I want a menstrual cramp
Main Entry: em·pa·thy
Etymology: Greek empatheia, literally, passion, from empathēs emotional, from em- + pathos feelings, emotion
the action of understanding, being aware of, being sensitive to, and vicariously experiencing the feelings, thoughts, and experience of another of either the past or present without having the feelings, thoughts, and experience fully communicated in an objectively explicit manner; also : the capacity for this
I’ve always guided my actions with my children by putting myself in their place. There are no naked bathtub pictures because I don’t want any of me. I never tested the tub water with a thermometer, if it was a temperature that I would sit in, it would work. Sweater? When the lady on the street (as last evening, actually) would butt-in and tell me to put a sweater on her, I would respond (as I did yesterday) “I’m not needing one and she is smiling, should I comment on your dress?”
I wish I had more to go on, to know what she feels, how she sees things. I cannot ask if she is cold. I do not know if she sees me clearly or just a fuzzy view (if she’s lucky …). When she winces in pain, I have my “special for non-communicative person to figure out where the heck the pain is” checklist. If wiggling her ears makes her wince more, I found it. If a fetal position seems to help, another clue. Etc …
But I want to know more. If it is an earache, I know the pain since I have such issues. If she has an obvious cold or the flu, I know how to handle it, I’ve been there.
Today, I really want a menstrual cramp.
But just one, thanks.
Being only one woman, I can only speak for myself, and I believe from conversations with other women that each of us experience cramps and other menstrual pains in a different way.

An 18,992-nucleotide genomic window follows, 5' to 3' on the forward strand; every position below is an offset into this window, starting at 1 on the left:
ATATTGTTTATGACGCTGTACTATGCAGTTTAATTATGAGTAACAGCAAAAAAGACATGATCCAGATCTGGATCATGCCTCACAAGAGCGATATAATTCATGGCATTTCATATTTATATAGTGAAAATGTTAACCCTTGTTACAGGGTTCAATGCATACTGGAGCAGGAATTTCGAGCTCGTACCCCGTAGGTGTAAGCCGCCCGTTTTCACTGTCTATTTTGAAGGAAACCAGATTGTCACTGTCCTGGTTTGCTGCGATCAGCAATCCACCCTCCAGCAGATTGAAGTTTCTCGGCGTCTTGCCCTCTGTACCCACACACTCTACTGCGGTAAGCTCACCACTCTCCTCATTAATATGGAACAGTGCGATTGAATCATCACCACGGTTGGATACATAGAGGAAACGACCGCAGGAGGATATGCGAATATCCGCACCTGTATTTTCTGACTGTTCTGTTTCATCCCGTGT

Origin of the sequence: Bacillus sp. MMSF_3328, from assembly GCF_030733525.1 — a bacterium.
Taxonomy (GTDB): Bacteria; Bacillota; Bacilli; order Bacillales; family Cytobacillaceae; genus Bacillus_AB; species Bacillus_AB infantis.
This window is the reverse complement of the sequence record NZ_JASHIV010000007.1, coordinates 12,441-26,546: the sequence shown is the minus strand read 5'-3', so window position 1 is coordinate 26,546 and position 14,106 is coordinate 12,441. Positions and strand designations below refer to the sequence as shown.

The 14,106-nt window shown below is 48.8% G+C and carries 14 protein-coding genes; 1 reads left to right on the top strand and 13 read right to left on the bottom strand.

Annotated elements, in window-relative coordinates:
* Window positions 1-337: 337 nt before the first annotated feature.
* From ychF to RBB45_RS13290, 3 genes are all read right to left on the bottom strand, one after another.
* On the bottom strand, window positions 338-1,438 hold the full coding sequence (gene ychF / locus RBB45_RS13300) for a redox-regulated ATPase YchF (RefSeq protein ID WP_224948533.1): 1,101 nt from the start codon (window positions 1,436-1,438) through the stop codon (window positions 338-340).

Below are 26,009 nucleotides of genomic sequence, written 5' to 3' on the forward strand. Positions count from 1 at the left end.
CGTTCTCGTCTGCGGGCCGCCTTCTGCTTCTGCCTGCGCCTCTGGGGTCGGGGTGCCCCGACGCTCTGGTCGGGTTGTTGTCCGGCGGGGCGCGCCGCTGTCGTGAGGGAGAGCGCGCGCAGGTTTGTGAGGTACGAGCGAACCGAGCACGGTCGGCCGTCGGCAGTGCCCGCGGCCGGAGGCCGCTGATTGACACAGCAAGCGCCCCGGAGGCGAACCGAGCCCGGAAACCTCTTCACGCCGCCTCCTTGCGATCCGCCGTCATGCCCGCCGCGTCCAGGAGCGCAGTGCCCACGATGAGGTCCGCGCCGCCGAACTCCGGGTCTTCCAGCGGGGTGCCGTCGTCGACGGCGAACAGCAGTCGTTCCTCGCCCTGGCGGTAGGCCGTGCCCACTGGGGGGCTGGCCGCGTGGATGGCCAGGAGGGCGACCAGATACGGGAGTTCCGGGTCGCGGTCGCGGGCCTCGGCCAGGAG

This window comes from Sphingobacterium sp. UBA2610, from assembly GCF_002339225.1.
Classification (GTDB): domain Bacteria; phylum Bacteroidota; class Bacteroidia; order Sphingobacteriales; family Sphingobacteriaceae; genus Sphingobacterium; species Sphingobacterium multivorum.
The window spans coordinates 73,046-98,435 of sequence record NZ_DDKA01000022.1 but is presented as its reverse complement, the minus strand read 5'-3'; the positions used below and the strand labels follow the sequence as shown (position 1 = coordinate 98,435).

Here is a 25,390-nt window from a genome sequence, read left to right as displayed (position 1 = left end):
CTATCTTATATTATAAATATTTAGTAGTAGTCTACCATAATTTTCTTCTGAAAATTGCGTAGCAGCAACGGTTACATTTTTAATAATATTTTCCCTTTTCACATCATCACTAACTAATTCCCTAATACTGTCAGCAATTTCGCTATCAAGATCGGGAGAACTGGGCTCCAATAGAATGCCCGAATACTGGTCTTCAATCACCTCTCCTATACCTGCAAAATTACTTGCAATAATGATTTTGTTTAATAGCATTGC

That said, my cramps feel like my ovaries are bruised apricots, as if a not-nice person is trying to squeeze the juice from those apricots, and the pain seems to be where, if you were to put the flat of your hand on your gut, just below your rib cage and above your hip bones, and go into your abdomen about 4 or 5 inches from your fingertips, THAT is where the pain is.
Heat helps me. The option to rest and close my eyes and have it quiet and warm and dark helps.
The best to you, darling dad of a darling girl.
Ask a manly friend to punch you in the gut. That should do it. Good post. I have wanted to spend 5 minutes (and not one second more) in my daughter’s place to understand what it’s like. Looks like crap from the outside…but she does smile!
Wow, the sacrifice I am willing to make for my daughter! Heating pads scare me, I would need to keep my hand there the whole time. Hot water bottles are small and I assume would need to be in the exact place.
Just like I have tasted every medicine and food I have ever given her, I would want to know what this is like. At least what it is like for her. Because I am lucky enough to have many female friends, and there are many women who adore my daughter, I have heard many descriptions … but they are all different, as Mary mentions.
And Claire, yes they do smile. Are they stronger than we are?
Pain is subjective, but self-perception has been shown to be reliable for treatment response. I’ve been thinking about a post on self-perception and this post gives me more incentive. For your daughter, you already know that you are the only person to accurately interpret her. If you think it would help to have the same cramps as she, perhaps it would. At this point, however, I would opine that you do good enough without that exact experience.
Heat for pain works in a couple ways – bringing more blood flow to the area which is good for accelerating healing from a wound. In terms of the abdomen, the other mechanism is more likely – where the warmth sensation distracts the brain from the pain sensation. For all other pain – other than abdominal, I prefer ice or very cool compresses. That is not a common preference.